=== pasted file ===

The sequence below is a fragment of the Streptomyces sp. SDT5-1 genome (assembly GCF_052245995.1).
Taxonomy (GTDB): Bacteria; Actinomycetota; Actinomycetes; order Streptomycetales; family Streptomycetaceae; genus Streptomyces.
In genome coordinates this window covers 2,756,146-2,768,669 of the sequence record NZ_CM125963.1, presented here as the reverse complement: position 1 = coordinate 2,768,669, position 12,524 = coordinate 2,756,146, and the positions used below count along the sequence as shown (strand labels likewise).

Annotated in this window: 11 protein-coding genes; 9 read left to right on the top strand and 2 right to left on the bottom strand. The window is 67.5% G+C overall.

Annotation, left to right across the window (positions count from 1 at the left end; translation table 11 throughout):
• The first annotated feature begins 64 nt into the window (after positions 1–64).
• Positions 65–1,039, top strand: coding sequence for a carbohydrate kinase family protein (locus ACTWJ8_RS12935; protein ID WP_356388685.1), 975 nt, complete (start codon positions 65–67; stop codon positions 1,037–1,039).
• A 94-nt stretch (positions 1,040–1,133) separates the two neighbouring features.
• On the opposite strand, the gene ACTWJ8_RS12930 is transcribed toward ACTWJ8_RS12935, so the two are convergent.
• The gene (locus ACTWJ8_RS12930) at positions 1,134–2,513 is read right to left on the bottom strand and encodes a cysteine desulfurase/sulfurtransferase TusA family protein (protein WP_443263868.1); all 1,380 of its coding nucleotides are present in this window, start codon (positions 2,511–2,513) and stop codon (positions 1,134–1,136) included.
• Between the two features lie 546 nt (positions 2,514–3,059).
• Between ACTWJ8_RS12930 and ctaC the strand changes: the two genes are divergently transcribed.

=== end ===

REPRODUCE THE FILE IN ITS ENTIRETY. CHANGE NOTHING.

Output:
The sequence below is a fragment of the Streptomyces sp. SDT5-1 genome (assembly GCF_052245995.1).
Taxonomy (GTDB): Bacteria; Actinomycetota; Actinomycetes; order Streptomycetales; family Streptomycetaceae; genus Streptomyces.
In genome coordinates this window covers 2,756,146-2,768,669 of the sequence record NZ_CM125963.1, presented here as the reverse complement: position 1 = coordinate 2,768,669, position 12,524 = coordinate 2,756,146, and the positions used below count along the sequence as shown (strand labels likewise).

Annotated in this window: 11 protein-coding genes; 9 read left to right on the top strand and 2 right to left on the bottom strand. The window is 67.5% G+C overall.

Annotation, left to right across the window (positions count from 1 at the left end; translation table 11 throughout):
• The first annotated feature begins 64 nt into the window (after positions 1–64).
• Positions 65–1,039, top strand: coding sequence for a carbohydrate kinase family protein (locus ACTWJ8_RS12935; protein ID WP_356388685.1), 975 nt, complete (start codon positions 65–67; stop codon positions 1,037–1,039).
• A 94-nt stretch (positions 1,040–1,133) separates the two neighbouring features.
• On the opposite strand, the gene ACTWJ8_RS12930 is transcribed toward ACTWJ8_RS12935, so the two are convergent.
• The gene (locus ACTWJ8_RS12930) at positions 1,134–2,513 is read right to left on the bottom strand and encodes a cysteine desulfurase/sulfurtransferase TusA family protein (protein WP_443263868.1); all 1,380 of its coding nucleotides are present in this window, start codon (positions 2,511–2,513) and stop codon (positions 1,134–1,136) included.
• Between the two features lie 546 nt (positions 2,514–3,059).
• Between ACTWJ8_RS12930 and ctaC the strand changes: the two genes are divergently transcribed.